LJC: Oh wow! Is that all?

TG: That always has to be put in context, particularly when it's your own home. How long the payback takes needs to be considered. Will it take 10 years or 20 years for it to pay for itself and the added benefit of not paying high energy bills, so for a typical Passivhaus you could expect your energy bill to be around £120 per annum.

LJC: And my last question is, if you were going to undertake a self build, would you go the Passivhaus route?

TG: No brainer! Yes absolutely. Interestingly, right now we're retrofitting our home. Although we can't afford everything that we want to reach the standards, we still have the conversation of how much insulation to install and what standards and we try to meet. And if we're building a new house, like no brainer, Passivhaus is just absolutely amazing.

Laura Jane Clark
Laura Jane Clark

Laura studied in Glasgow at the Mackintosh School of Architecture and also the Liverpool School of Architecture, qualifying in 2007.  Working on site and getting hands on with building has always been extremely important After leaving University, she worked with a construction company for several months prior to starting as an architectural assistant with Guy Greenfield Architects in London.  “Working on the tools and getting a basic idea of what site work entailed, gave me a really good foundation for developing detailing, site visits and working closely with the construction team.  I think working on site is really important for anyone wanting to become an Architect, especially female Architecture trainees.”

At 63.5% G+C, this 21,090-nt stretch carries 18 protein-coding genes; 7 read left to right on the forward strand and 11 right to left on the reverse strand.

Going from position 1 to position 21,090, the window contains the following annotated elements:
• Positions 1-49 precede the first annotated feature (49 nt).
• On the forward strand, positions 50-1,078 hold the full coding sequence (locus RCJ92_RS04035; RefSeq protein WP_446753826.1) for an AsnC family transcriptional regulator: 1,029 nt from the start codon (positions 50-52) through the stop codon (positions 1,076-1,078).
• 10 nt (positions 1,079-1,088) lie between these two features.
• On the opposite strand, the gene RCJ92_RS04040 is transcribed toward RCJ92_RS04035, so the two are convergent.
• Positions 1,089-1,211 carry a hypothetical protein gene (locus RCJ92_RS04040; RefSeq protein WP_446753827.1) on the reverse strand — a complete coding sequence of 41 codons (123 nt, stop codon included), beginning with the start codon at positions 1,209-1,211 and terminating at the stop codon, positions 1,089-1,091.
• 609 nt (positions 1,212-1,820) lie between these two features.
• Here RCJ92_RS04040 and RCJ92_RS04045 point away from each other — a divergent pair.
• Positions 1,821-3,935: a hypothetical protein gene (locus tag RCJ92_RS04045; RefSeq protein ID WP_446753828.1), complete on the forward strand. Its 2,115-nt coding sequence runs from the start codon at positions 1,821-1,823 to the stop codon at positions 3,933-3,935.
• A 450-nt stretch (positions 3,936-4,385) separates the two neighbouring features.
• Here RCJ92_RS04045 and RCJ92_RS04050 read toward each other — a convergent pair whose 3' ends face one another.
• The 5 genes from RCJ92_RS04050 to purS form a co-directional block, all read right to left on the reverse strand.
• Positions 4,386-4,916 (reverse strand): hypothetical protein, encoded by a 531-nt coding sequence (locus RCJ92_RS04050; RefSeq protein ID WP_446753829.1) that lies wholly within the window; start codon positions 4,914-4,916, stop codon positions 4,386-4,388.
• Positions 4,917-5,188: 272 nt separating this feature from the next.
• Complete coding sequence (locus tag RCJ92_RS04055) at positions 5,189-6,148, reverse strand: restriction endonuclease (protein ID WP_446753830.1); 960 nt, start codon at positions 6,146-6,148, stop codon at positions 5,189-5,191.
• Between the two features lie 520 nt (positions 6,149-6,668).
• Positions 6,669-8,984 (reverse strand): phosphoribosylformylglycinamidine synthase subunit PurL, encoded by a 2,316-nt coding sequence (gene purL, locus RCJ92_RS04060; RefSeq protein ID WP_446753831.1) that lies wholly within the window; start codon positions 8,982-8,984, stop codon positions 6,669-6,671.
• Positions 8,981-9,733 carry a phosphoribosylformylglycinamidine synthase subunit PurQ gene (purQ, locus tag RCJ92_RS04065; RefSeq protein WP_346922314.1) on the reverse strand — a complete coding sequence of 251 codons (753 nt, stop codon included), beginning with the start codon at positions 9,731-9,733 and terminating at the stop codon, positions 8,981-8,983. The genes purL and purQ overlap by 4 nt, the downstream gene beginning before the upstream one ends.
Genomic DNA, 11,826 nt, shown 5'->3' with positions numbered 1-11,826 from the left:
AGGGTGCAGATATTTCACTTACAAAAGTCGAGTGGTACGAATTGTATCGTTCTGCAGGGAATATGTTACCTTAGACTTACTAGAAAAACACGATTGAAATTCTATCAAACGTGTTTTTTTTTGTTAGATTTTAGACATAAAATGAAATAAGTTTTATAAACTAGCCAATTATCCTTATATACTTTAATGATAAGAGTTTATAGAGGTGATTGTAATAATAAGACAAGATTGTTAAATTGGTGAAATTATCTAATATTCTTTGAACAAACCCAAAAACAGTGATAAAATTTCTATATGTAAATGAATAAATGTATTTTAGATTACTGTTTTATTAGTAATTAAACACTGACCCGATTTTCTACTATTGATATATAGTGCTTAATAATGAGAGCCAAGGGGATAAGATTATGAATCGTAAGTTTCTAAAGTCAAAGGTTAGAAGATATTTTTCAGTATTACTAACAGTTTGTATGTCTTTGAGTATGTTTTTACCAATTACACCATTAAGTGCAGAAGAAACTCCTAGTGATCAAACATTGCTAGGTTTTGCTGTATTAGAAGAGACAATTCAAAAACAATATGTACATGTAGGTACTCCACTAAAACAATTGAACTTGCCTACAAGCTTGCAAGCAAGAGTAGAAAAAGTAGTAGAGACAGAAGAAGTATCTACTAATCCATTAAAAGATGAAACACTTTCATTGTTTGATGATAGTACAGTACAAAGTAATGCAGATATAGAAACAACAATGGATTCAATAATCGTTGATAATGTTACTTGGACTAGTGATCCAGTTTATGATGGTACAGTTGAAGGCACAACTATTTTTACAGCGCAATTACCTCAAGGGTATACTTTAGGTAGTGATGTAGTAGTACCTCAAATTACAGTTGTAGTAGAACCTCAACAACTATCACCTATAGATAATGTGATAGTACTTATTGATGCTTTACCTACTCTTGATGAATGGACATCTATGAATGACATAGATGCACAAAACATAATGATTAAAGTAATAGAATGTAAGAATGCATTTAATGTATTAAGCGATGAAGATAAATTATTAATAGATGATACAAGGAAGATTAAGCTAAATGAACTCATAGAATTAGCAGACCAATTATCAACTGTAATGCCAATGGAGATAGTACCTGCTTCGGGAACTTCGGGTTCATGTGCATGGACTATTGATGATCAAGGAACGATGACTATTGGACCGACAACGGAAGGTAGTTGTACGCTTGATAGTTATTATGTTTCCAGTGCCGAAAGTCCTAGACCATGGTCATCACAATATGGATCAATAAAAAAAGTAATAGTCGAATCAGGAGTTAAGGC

Laura set up her own practice, Lamp Architects, ten years ago and her passion lies in innovative house designs, small scale redevelopment and micro-regeneration of long abandoned and brown field sites.  After featuring in the first episode of George Clarkes Amazing Spaces on Channel 4 with the derelict underground public toilet conversion into a flat, she has appeared as an architect on two series of Ugly House to Lovely House, a judge on Shed of the Year for 4 series and is currently one of the architects on BBC2 Your Home Made Perfect with Angela Scanlon.

 

Laura is also currently renovating an old derelict Georgian House outside Glasgow and builds and designs her own furniture and interiors in association with Universal Cloud Cover.